While I have planned many an outdoors excursion by mere perusal of a map, books remain essential for that broader view. I am very partial to Cicerone’s guidebooks but I found that Walking in the Hebrides didn’t meet my expectations, even with the mention of "Western Isles" in its subtitle. If I had wanted to get an overview of the walking on offer across all of the islands on Scotland’s western seaboard, then it might have been fine but I was after something that was a little tighter in its focus. The fact that it did not contain route maps, even sketches, for any of the walks didn’t help either and it really needs a map open in front of you for the directions to feel that little bit more real.
More more successful in my opinion is Nick Williams’ The Islands from the Pocket Mountains stable. The scope might have been as broad as the Cicerone title but the punchy pithiness of the descriptions really did give a feel for what was there to be explored and worked far better than the often dense prose of Walking in the Hebrides. The featured walks might have scaled the heights and ventured into the wilds but a spot of map perusal picked out lower level hikes through the wonderful stuff.
Speaking of lower level walking, I spotted another even more slender title while actually on my week long outing that might have its uses yet: Luke Williams’ Walks: Western Isles from Hallewell Publications. Again, brevity might be a very prominent feature but there are a plethora of ideas here too. Speaking of mid-outing acquisitions (I can be the proverbial magpie at times, picking up things and adding extraneous weight to what I am carrying, and it’s a habit that needs careful control), I also ended up procuring Charles Tait’s The Western Isles Guide Book with its enticing photos and useful overview of things to see while on the islands.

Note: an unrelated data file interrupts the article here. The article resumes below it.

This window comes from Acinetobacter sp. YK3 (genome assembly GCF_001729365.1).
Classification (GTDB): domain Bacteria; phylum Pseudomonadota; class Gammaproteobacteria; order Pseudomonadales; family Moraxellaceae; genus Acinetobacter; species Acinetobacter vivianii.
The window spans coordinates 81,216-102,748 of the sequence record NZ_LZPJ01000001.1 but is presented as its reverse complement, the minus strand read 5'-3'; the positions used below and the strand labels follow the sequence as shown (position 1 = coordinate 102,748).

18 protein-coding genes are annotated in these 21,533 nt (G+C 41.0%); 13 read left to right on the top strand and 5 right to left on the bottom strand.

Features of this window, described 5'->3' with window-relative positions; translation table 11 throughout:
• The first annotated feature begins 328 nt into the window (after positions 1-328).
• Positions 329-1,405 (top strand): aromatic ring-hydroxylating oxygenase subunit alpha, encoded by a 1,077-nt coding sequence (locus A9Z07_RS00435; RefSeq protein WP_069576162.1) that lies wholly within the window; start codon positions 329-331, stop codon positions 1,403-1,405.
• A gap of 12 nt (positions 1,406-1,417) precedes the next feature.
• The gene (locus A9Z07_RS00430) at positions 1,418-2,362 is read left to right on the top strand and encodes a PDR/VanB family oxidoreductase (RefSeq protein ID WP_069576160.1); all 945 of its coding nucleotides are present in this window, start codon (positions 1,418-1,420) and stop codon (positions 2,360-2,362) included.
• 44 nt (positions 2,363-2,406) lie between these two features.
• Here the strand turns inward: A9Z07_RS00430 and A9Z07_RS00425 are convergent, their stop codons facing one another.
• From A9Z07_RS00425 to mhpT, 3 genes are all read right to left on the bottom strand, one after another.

My mid-trip book buying brings to mind a comment I overheard a few years back, in Portree’s tourist information centre if my vague recollection serves me correctly. The comment itself was the more memorable and I’ll turn it slightly on its head here: to get books devoted to a certain location, you almost need to go there. Even in these days of internet shopping, that still retains a ring of truth about it and it’s an opinion that can be taken even further. You don’t get the full feel for a place like the Western Isles simply by surfing a website extolling its virtues. It’s by going to explore that you find what else awaits discovery and that it turn provides reasons for any return; exploration and discovery begets more of the same and the role of books and maps is to get the process started.